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Gainesville may ease alcohol rules
Package store owners: Paying fees early hurts business
Sammy’s Package Store owner Sammy Brown restocks shelves with margarita mix Wednesday afternoon at his Limestone Parkway business. Gainesville is considering amending part of its new alcoholic beverage ordinance that requires license holders to pay renewal fees by Nov. 15 each year.
After hearing concerns from city package store owners, the Gainesville City Council will discuss this morning possible changes to the city’s recently passed alcoholic beverage ordinances.

Package store owners have expressed concerns about one of the changes to the alcoholic beverage ordinance that requires them to pay the fees to renew their annual alcoholic beverage licenses by Nov. 15 of each year.

Until the City Council voted to change the ordinance last month, license holders had until the last business day of the year to pay their renewal fees, which are about $7,000 for a year’s license.

Woody Justus, owner of Wagon Wheel package store on Thompson Bridge Road, took his concerns before the City Council at its Aug. 28 work session.

Justus, who has done business at the same location since 1976, said forcing license holders to pay their fees at the beginning of the holiday season makes it difficult to pay for inventory at the busiest time of the year.

About one-third of Wagon Wheel’s revenue comes in at the end of the year, between the middle of October and the end of December, meaning that package store owners like Justus have to spend anywhere from $10,000 to $50,000 more to stock their stores, Justus said.

Being forced to fork over licensing fees in November makes it harder for package store owners to stock up for their busiest time — the holiday season, said Sammy Brown, owner of Sammy’s Package.

Brown says his two busiest days are Christmas Eve and New Year’s Eve.

Each year, Brown has to place his orders for coveted holiday gift packages of Crown Royal, Jack Daniels and high-end scotch or tequila by November or his distributors will be sold out of those products, he said.

And in the liquor business, there are no 30-day notes. Store owners have to pay for what they order when it arrives at their stores, Brown said.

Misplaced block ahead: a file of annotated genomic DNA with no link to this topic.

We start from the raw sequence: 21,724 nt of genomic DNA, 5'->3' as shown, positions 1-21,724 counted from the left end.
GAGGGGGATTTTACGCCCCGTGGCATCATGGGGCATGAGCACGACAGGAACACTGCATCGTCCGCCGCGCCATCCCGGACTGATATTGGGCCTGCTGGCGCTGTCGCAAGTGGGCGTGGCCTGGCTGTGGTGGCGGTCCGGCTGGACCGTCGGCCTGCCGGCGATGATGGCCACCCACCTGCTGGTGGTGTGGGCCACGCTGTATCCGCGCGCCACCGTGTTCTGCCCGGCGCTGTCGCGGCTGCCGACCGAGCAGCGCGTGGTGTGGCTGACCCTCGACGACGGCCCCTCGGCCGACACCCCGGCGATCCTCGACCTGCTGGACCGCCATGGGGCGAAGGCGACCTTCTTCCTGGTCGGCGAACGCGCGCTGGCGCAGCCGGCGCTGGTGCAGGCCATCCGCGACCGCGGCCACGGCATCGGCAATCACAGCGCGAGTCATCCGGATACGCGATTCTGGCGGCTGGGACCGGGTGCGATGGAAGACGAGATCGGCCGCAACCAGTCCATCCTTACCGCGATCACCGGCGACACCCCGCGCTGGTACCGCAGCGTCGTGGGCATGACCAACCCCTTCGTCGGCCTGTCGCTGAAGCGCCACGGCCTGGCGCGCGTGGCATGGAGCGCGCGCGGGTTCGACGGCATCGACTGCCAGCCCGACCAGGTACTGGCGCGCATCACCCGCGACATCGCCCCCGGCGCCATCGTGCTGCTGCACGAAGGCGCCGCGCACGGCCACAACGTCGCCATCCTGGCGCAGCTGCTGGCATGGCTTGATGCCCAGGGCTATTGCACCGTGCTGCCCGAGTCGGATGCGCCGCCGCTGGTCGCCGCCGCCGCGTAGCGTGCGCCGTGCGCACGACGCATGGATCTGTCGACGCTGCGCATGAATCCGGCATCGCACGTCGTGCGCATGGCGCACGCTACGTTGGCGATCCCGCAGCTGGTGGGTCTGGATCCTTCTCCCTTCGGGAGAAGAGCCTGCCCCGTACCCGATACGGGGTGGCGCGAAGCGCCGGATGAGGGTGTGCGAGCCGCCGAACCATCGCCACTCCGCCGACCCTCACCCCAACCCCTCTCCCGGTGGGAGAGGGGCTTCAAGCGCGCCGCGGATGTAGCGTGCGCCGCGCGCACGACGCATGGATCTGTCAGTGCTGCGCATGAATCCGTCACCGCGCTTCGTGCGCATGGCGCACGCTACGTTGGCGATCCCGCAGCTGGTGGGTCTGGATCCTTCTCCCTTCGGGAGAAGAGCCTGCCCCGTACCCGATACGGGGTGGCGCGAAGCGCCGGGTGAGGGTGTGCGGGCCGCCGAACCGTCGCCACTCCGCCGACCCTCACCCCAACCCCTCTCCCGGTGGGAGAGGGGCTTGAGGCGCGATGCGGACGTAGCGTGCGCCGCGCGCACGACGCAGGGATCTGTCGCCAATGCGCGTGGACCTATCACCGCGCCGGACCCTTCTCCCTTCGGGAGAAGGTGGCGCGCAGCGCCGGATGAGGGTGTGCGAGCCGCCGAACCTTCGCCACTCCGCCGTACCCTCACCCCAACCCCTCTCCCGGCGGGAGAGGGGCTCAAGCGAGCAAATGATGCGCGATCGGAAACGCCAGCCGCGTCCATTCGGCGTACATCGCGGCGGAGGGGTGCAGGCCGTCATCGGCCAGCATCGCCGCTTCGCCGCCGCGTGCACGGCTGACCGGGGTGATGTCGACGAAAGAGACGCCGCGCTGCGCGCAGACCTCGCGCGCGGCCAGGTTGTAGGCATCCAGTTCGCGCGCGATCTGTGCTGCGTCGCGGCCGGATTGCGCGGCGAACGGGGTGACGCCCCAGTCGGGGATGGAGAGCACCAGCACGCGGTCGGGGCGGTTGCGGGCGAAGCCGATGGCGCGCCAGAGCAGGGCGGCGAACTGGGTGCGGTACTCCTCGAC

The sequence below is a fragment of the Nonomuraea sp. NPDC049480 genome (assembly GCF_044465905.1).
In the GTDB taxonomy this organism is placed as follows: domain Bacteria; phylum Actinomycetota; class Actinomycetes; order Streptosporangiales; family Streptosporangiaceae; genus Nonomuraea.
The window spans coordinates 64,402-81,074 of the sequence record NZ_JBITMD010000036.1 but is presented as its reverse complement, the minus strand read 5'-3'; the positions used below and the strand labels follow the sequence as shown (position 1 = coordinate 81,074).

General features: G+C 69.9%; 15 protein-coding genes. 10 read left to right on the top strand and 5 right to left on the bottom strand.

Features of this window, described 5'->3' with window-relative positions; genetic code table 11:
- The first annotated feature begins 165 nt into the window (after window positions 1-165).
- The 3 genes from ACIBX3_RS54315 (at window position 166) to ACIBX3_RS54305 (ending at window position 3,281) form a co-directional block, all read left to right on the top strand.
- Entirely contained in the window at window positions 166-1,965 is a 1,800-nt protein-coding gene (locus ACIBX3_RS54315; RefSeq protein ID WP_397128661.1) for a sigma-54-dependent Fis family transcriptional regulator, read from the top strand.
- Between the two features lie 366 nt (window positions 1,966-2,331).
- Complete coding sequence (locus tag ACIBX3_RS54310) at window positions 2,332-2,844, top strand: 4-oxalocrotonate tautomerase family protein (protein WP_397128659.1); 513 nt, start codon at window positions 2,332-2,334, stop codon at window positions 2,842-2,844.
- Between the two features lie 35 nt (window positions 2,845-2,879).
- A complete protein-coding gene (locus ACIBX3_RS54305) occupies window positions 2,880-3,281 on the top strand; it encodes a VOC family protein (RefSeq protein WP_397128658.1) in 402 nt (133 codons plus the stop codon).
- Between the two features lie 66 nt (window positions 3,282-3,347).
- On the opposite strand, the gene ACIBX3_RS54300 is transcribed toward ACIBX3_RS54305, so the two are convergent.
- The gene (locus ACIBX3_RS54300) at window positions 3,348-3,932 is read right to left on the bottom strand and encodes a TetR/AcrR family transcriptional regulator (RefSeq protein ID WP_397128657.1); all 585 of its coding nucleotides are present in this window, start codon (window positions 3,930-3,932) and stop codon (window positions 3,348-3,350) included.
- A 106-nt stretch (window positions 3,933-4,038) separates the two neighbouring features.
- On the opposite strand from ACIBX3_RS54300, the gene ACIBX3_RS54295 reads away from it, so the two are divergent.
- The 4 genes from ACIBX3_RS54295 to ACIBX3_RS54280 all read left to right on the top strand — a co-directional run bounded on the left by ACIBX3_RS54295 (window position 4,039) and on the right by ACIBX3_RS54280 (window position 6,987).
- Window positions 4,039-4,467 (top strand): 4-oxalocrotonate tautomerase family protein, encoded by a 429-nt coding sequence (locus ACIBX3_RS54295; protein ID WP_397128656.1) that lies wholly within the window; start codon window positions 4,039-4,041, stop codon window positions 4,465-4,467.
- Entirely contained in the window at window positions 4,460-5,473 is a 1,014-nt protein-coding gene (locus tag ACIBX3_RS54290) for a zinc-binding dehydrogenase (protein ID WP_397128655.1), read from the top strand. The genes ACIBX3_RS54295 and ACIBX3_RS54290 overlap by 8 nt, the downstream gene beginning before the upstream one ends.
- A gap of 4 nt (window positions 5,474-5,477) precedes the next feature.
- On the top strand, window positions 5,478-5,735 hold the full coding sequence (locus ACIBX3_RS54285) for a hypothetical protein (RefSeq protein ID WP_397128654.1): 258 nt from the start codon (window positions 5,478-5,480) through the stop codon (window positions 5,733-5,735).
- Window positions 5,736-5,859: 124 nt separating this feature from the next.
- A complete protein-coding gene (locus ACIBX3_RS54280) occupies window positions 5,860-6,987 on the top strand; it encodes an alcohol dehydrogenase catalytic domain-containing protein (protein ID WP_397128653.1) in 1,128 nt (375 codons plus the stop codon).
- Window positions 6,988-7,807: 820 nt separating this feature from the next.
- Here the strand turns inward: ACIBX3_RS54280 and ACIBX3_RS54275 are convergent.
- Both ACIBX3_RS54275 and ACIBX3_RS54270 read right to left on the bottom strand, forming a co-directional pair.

"If I’ve got to lay out $7,000 for the license (in November) then all of that cuts into the cash flow (to buy Christmas inventory)," Brown said.

Both Brown and Justus said they would not pass the financial burden on to their customers with higher prices, however.

"The customers would never know the difference," Justus said.

Gainesville City Marshal Debbie Jones said the decision to make alcoholic beverage license holders pay their fees by mid-November made it easier for the city to manage renewal applications and get the following year’s licenses out to business owners before Jan. 1.

Requiring license holders to pay their renewal fees at the same time they filed their renewal paperwork streamlined the renewal process for the two city employees who handle some 130 license renewals, Jones said.

"If its all due on the same day, then everybody’s criminal history goes out on the same day and we can turn it all back around at the same time and just be done with the process," Jones said.

Yet Jones was forced to revisit the issue when package store owners said that having to pay their fees earlier would hurt their businesses.

Following instruction from council members, Jones will present an amendment to the recently passed ordinance this morning that attempts to compromise with the needs of the city and of package store owners and requires license holders to file their paperwork by mid-November and pay their renewal fees by Dec. 15 instead of in November.

Although the amendment does not allow the marshal’s office to streamline the renewal process, Jones said the amendment is still an improvement over the old ordinance because it allows the city to give business owners their licenses by the end of the year.